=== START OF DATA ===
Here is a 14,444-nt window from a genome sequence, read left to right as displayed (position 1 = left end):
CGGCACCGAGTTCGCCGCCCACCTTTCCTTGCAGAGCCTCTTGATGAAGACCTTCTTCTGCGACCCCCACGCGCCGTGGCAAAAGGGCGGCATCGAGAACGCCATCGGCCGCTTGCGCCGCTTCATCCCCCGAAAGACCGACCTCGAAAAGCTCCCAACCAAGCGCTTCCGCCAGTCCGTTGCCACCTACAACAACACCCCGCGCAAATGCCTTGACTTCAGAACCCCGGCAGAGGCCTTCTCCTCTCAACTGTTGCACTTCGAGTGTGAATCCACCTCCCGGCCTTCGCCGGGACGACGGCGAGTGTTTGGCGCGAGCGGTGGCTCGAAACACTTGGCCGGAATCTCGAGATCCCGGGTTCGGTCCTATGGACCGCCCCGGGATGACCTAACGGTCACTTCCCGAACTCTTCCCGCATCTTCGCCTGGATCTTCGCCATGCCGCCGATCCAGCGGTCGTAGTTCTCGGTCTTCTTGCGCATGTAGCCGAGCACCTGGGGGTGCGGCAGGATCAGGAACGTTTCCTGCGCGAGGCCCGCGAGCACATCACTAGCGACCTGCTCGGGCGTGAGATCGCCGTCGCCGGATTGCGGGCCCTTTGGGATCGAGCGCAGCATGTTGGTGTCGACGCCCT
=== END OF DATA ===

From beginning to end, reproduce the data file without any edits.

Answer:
Here is a 14,444-nt window from a genome sequence, read left to right as displayed (position 1 = left end):
CGGCACCGAGTTCGCCGCCCACCTTTCCTTGCAGAGCCTCTTGATGAAGACCTTCTTCTGCGACCCCCACGCGCCGTGGCAAAAGGGCGGCATCGAGAACGCCATCGGCCGCTTGCGCCGCTTCATCCCCCGAAAGACCGACCTCGAAAAGCTCCCAACCAAGCGCTTCCGCCAGTCCGTTGCCACCTACAACAACACCCCGCGCAAATGCCTTGACTTCAGAACCCCGGCAGAGGCCTTCTCCTCTCAACTGTTGCACTTCGAGTGTGAATCCACCTCCCGGCCTTCGCCGGGACGACGGCGAGTGTTTGGCGCGAGCGGTGGCTCGAAACACTTGGCCGGAATCTCGAGATCCCGGGTTCGGTCCTATGGACCGCCCCGGGATGACCTAACGGTCACTTCCCGAACTCTTCCCGCATCTTCGCCTGGATCTTCGCCATGCCGCCGATCCAGCGGTCGTAGTTCTCGGTCTTCTTGCGCATGTAGCCGAGCACCTGGGGGTGCGGCAGGATCAGGAACGTTTCCTGCGCGAGGCCCGCGAGCACATCACTAGCGACCTGCTCGGGCGTGAGATCGCCGTCGCCGGATTGCGGGCCCTTTGGGATCGAGCGCAGCATGTTGGTGTCGACGCCCT